This paper links the concept and practice of accountability with child rights, by asking: (1) What accountability means when children are the rights holders, and whose role is it to exact that accountability? (2) What are the assumptions underpinning social accountability, and how can they be revised from the child-rights perspective? (3) How do social and political dynamics at community and national levels, often not linked to child rights issues, shape accountability outcomes? The paper is addressed to child rights practitioners, while drawing from political economy and political science as well as the women’s rights movement. In doing so, it seeks to link the various lessons learnt in order to lay the ground for thinking about child-responsive accountability.
Child Well-being in Rich Countries: A comparative overview
Child Well-being in Rich Countries: A comparative overview

AUTHOR(S)
Peter Adamson

Published: 2013 Innocenti Report Card
Part 1 of the Report Card presents a league table of child well-being in 29 of the world's advanced economies. Part 2 looks at what children say about their own well-being (including a league table of children’s life satisfaction). Part 3 examines changes in child well-being in advanced economies over the first decade of the 2000s, looking at each country’s progress in educational achievement, teenage birth rates, childhood obesity levels, the prevalence of bullying, and the use of tobacco, alcohol and drugs.
Child Well-being in Advanced Economies in the Late 2000s
Child Well-being in Advanced Economies in the Late 2000s
Published: 2013 Innocenti Working Papers
This paper compares the well-being of children across the most economically advanced countries of the world. It discusses the methodological issues involved in comparing children’s well-being across countries and explains how a Child Well-being Index is constructed to rank countries according to their performance in advancing child well-being. The Index uses 30 indicators combined into 13 components, again summarised in 5 dimensions for 35 rich countries. Data from various sources are combined to capture aspects of child well-being: material well-being, health, education, behaviour and risks, housing and environment. The scores for the countries on all variables and combinations of variables are discussed in detail. The Child Well-being Index reveals that serious differences exist across countries suggesting that in many, improvement could be made in the quality of children’s lives.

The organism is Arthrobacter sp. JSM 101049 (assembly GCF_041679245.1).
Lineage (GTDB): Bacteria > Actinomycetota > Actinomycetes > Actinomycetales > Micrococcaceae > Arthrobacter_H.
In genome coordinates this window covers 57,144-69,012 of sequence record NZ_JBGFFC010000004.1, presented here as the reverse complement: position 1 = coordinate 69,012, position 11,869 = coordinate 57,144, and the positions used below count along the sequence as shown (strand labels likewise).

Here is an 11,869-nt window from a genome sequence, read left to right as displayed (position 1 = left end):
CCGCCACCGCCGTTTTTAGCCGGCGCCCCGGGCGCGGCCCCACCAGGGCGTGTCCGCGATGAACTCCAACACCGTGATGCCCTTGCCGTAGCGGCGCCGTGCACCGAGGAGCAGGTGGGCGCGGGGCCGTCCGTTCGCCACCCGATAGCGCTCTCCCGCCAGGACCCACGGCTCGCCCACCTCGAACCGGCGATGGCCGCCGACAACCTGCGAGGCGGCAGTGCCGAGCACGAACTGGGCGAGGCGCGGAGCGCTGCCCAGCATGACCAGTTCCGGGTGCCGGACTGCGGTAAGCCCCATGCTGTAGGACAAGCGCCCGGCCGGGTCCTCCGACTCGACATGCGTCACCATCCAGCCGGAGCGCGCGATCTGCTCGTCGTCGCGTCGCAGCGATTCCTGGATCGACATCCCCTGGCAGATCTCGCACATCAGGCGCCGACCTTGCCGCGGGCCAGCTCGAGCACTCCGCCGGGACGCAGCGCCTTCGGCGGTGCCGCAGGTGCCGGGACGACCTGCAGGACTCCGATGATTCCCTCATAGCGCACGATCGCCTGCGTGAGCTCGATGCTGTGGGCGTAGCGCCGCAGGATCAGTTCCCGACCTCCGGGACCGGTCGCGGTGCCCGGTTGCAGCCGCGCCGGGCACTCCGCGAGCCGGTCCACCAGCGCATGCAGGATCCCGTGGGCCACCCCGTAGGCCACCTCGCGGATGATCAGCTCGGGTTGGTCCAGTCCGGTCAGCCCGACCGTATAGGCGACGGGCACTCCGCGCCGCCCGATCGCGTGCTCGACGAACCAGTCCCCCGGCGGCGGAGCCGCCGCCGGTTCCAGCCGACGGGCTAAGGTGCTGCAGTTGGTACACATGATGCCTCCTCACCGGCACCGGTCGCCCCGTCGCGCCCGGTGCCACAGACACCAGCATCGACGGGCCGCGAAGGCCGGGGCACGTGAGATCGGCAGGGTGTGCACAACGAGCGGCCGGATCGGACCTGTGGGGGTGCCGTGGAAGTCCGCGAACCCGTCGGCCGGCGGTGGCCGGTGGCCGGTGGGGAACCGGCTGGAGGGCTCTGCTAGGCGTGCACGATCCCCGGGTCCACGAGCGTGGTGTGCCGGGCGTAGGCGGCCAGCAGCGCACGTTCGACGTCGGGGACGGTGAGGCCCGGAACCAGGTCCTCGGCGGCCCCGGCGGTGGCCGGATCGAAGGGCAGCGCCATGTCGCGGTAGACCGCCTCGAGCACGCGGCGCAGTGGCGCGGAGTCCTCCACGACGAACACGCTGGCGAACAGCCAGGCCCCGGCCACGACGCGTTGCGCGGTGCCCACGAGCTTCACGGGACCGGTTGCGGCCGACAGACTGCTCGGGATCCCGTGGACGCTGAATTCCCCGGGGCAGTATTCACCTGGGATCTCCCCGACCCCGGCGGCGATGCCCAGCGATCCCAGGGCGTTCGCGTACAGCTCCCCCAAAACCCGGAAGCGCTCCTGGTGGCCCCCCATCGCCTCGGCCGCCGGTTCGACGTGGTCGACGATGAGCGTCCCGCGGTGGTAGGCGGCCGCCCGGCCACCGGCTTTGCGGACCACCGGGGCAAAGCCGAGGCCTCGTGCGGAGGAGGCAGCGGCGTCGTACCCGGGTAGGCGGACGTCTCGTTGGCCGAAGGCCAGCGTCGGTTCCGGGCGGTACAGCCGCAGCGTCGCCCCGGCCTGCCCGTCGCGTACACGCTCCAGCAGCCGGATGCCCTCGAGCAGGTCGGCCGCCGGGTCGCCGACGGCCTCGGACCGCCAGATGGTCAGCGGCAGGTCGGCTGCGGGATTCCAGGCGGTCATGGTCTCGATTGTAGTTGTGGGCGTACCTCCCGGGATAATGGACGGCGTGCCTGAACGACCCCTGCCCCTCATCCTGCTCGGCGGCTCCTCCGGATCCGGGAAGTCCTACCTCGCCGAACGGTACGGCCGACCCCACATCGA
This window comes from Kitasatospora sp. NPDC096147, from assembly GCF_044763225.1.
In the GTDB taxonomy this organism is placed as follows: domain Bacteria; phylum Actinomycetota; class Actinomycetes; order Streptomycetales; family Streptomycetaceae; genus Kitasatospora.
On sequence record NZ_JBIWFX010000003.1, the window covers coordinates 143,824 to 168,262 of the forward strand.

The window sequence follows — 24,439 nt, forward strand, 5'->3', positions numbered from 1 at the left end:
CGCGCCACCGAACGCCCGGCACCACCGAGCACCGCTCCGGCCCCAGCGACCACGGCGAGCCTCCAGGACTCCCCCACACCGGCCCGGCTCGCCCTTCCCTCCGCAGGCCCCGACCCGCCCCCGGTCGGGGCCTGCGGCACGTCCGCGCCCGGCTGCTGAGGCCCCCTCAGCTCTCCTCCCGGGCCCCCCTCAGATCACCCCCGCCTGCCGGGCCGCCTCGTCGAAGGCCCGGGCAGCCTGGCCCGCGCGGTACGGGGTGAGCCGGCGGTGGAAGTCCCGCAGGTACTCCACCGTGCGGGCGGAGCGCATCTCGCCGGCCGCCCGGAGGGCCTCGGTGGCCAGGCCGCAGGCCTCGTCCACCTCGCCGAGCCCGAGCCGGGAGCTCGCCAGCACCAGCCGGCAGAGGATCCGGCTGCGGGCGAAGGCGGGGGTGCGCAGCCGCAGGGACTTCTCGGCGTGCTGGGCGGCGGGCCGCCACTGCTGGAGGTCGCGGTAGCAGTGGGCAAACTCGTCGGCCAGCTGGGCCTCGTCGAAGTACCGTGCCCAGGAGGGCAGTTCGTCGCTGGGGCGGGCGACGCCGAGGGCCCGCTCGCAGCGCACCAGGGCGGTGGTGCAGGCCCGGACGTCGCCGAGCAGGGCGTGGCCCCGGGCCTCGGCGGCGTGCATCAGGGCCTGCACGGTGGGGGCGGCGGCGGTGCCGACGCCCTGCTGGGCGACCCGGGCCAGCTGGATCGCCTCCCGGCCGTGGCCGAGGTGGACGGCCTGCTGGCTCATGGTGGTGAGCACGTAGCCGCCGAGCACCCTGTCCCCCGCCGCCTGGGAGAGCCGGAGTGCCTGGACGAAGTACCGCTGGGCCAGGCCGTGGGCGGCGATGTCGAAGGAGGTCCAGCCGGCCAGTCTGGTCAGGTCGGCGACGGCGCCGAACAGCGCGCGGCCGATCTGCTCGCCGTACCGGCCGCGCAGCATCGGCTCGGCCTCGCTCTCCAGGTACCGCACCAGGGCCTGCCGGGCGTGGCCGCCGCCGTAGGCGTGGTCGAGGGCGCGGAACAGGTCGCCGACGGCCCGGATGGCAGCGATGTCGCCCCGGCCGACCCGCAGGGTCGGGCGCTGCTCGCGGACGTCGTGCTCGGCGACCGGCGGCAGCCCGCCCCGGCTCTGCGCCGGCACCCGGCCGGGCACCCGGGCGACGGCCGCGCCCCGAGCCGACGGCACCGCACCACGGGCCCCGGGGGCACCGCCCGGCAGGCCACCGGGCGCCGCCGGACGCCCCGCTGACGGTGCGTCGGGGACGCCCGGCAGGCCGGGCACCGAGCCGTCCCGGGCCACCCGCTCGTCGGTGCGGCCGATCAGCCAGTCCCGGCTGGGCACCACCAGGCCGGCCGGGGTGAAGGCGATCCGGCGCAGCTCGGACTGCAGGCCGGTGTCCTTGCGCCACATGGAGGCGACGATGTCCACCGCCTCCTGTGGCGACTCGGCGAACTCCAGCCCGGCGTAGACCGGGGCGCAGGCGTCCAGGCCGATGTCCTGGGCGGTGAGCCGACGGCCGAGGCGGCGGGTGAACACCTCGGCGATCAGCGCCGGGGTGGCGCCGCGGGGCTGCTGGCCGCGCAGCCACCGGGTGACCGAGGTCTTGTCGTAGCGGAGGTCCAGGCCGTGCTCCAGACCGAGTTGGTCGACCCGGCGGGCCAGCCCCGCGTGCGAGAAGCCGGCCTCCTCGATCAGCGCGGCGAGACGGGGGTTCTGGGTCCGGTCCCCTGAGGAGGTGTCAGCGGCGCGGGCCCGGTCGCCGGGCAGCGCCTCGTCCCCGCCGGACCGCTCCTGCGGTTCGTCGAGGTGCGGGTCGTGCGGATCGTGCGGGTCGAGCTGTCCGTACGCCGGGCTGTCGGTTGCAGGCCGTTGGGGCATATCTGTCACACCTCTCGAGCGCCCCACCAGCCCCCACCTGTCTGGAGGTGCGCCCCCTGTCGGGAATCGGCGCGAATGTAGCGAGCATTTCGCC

Child Well-being in Economically Rich Countries: Changes in the first decade of the 21st century
Child Well-being in Economically Rich Countries: Changes in the first decade of the 21st century
Published: 2013 Innocenti Working Papers
The analysis shows that the rankings are relatively stable: indeed, the Netherlands and the Scandinavian countries are still in the best performing group while the United States is still in the bottom of the ranking. Data analysis also highlights a common pattern for East European countries as material conditions improved and the behaviour of young people became more similar to their peers living in Western economies even though children’s living conditions have not improved overall. On the whole, Norway, Portugal and the United Kingdom recorded the most positive changes, while Poland, Spain and Sweden recorded the most negative changes.
Children’s Subjective Well-being in Rich Countries
Children’s Subjective Well-being in Rich Countries
Published: 2013 Innocenti Working Papers
Changes in subjective well-being during the last decade are analysed. The paper then explores the relationships between subjective well-being and objective domains: material, health, education, behaviour and housing and environment. The relationship between subjective well-being and structural indicators is explored further. The paper concludes that subjective well-being should be included in comparative studies of well-being but not necessarily as just another domain within a general deprivation count. Subjective well-being (or the lack thereof) is related to but not a part of (material) child deprivation.
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Learning at a Distance: Children’s remote learning experiences in Italy during the COVID-19 pandemic
Publication Publication

Learning at a Distance: Children’s remote learning experiences in Italy during the COVID-19 pandemic